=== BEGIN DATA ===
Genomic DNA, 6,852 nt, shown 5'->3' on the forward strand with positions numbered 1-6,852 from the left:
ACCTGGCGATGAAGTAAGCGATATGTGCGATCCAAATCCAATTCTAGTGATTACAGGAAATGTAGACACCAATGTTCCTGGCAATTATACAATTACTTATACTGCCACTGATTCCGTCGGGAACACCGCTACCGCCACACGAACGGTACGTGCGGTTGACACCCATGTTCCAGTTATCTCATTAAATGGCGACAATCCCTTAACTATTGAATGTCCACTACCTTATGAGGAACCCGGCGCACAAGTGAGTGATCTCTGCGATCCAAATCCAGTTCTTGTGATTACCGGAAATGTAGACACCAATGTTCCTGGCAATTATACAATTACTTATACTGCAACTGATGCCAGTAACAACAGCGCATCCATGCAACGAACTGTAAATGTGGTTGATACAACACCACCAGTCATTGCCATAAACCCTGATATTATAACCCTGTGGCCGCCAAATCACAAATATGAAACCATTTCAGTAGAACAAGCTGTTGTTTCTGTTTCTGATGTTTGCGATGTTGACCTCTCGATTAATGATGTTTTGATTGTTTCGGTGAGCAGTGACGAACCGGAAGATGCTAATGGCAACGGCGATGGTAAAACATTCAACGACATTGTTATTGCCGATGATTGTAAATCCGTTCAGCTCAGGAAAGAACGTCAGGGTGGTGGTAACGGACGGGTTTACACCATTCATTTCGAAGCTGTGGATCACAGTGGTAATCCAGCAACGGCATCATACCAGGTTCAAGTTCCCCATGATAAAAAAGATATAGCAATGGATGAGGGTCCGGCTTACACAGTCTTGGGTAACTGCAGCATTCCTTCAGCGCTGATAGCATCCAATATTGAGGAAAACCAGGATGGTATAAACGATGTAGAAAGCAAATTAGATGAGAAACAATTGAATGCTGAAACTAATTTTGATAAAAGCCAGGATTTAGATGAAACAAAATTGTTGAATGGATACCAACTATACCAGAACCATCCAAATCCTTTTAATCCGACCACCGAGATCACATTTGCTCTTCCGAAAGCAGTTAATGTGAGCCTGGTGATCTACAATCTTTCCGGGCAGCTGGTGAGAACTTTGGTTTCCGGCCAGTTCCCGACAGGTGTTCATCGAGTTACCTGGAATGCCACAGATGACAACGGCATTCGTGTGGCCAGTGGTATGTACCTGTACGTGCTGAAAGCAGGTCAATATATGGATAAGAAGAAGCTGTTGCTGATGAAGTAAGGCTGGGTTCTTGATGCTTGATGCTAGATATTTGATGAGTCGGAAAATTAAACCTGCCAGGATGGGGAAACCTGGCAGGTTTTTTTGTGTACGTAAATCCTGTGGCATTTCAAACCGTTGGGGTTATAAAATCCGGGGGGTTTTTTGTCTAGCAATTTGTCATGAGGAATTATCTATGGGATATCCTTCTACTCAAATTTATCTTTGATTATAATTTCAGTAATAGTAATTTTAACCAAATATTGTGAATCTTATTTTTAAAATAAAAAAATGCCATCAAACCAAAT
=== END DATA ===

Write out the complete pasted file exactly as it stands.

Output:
Genomic DNA, 6,852 nt, shown 5'->3' on the forward strand with positions numbered 1-6,852 from the left:
ACCTGGCGATGAAGTAAGCGATATGTGCGATCCAAATCCAATTCTAGTGATTACAGGAAATGTAGACACCAATGTTCCTGGCAATTATACAATTACTTATACTGCCACTGATTCCGTCGGGAACACCGCTACCGCCACACGAACGGTACGTGCGGTTGACACCCATGTTCCAGTTATCTCATTAAATGGCGACAATCCCTTAACTATTGAATGTCCACTACCTTATGAGGAACCCGGCGCACAAGTGAGTGATCTCTGCGATCCAAATCCAGTTCTTGTGATTACCGGAAATGTAGACACCAATGTTCCTGGCAATTATACAATTACTTATACTGCAACTGATGCCAGTAACAACAGCGCATCCATGCAACGAACTGTAAATGTGGTTGATACAACACCACCAGTCATTGCCATAAACCCTGATATTATAACCCTGTGGCCGCCAAATCACAAATATGAAACCATTTCAGTAGAACAAGCTGTTGTTTCTGTTTCTGATGTTTGCGATGTTGACCTCTCGATTAATGATGTTTTGATTGTTTCGGTGAGCAGTGACGAACCGGAAGATGCTAATGGCAACGGCGATGGTAAAACATTCAACGACATTGTTATTGCCGATGATTGTAAATCCGTTCAGCTCAGGAAAGAACGTCAGGGTGGTGGTAACGGACGGGTTTACACCATTCATTTCGAAGCTGTGGATCACAGTGGTAATCCAGCAACGGCATCATACCAGGTTCAAGTTCCCCATGATAAAAAAGATATAGCAATGGATGAGGGTCCGGCTTACACAGTCTTGGGTAACTGCAGCATTCCTTCAGCGCTGATAGCATCCAATATTGAGGAAAACCAGGATGGTATAAACGATGTAGAAAGCAAATTAGATGAGAAACAATTGAATGCTGAAACTAATTTTGATAAAAGCCAGGATTTAGATGAAACAAAATTGTTGAATGGATACCAACTATACCAGAACCATCCAAATCCTTTTAATCCGACCACCGAGATCACATTTGCTCTTCCGAAAGCAGTTAATGTGAGCCTGGTGATCTACAATCTTTCCGGGCAGCTGGTGAGAACTTTGGTTTCCGGCCAGTTCCCGACAGGTGTTCATCGAGTTACCTGGAATGCCACAGATGACAACGGCATTCGTGTGGCCAGTGGTATGTACCTGTACGTGCTGAAAGCAGGTCAATATATGGATAAGAAGAAGCTGTTGCTGATGAAGTAAGGCTGGGTTCTTGATGCTTGATGCTAGATATTTGATGAGTCGGAAAATTAAACCTGCCAGGATGGGGAAACCTGGCAGGTTTTTTTGTGTACGTAAATCCTGTGGCATTTCAAACCGTTGGGGTTATAAAATCCGGGGGGTTTTTTGTCTAGCAATTTGTCATGAGGAATTATCTATGGGATATCCTTCTACTCAAATTTATCTTTGATTATAATTTCAGTAATAGTAATTTTAACCAAATATTGTGAATCTTATTTTTAAAATAAAAAAATGCCATCAAACCAAAT